The Waterloo Region tech community needs to stop trying to emulate the model of Silicon Valley and instead play to its own inherent strengths, says serial entrepreneur and Auvik CEO and co-founder Marc Morin.

“Everyone says, ‘We want to be the Silicon Valley of the North’ and all that stuff,” Morin said Tuesday at a Communitech-hosted lunchtime event at the Tannery called Pizza with the Prez.

“I think everyone should vow, right now, to never say those words. Because what it’s doing is perpetuating the wrong metric and the wrong objective. We’re not that. So stop saying that.”

Instead, Morin says, the region and its companies should focus on basics: Develop, rather than acquire, talent. And sow the seeds that allow a forest of good companies to grow, rather than obsess about creating what he called a “tall tree,” meaning a Google or a Facebook or an Uber.

Most of all, he said, the region’s tech players must make peace with the notion that the Valley is a unique place, full of unique advantages and drawbacks, and that no city, not New York, or Amsterdam, or Paris, or Toronto, or Waterloo Region, is likely to ever replicate what it has become. And so stop trying.

“The Valley is the sun, [and] everywhere else is orbiting around the Valley,” said Morin.

Morin is a longtime leader in the local tech ecosystem. He co-founded networking pioneer PixStream in 1996, which sold to Cisco Systems in 2000 for US$369 million. He then went on to co-found Sandvine, and in 2012 he partnered with Alex Hoff to form Auvik.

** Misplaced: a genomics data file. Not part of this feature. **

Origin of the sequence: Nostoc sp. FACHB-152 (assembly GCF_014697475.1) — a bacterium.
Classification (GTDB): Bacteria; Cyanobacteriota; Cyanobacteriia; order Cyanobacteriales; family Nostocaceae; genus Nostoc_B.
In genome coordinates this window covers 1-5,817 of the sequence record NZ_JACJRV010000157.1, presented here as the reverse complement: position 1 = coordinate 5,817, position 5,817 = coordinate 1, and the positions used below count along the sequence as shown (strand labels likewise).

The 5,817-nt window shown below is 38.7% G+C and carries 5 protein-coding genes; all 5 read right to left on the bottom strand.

Auvik’s software helps managed service providers keep IT networks running smoothly. The company raised CDN$15 million in a Series B round last August and it expects to reach 170 employees this year.

Morin, a University of Waterloo electrical engineering graduate who additionally holds an MBA from Wilfrid Laurier, yesterday drew a sharp line between the model of company growth defined in Silicon Valley and that which unfolds in other centres. The Valley, Morin said, is based on very large venture capital firms hunting for the next very large company – at the expense of everyone else.

“Fundamentally, that’s the culture in the Valley, the glorification of the tall tree in the forest. We don’t even have a forest here,” said Morin. “Our objectives need to be slightly different.

“Their whole mantra is, sift through ideas quickly, scale very quickly, spend lots of money, all to test whether you’re going to be a tall tree or not.

“If you’re not, they cut you off and move on.”

He said many Canadian VCs try to emulate the model set in the Bay Area, and do so at their peril.

“Most Canadian VCs have never even returned their [limited partner’s] original capital, let alone any return.

“Why is that? Because they’re playing the wrong game. They’re trying to play that game up here, trying to build that tall tree.”

Canadians VCs, he said, and Waterloo Region entrepreneurs, must recognize there are opportunities on what he called “the shoulders.”

He said local companies need to grow talent from within, rather than hope to poach from out west; onboard people and let them grow and evolve as needs change; embrace generalists.

“That’s the team we have. Play that team to its strengths.”

Morin’s words had added resonance in the context of this May’s True North Waterloo conference. The conference, to be hosted by Communitech, is a response, in large part, to the widespread perceived misdeeds of Silicon Valley-based tech companies and executives, summed up in closing remarks Tuesday by Communitech CEO Iain Klugman as “the Valley’s ‘ick’ factor.”

Canada, agreed Morin, is a fundamentally different place – one that embraces diversity and stands in stark contrast to the anti-immigration and  protectionist climate in the U.S. It’s a card to be played to our advantage, he said.

“We have to be true to who we are and what we’re good at, and what we can and can’t do,” said Morin.

“It’s an asset, right?

“Canadians need to be proud of [the idea that] we’re going to be nice, and [then say] we’re still going to kick your ass.”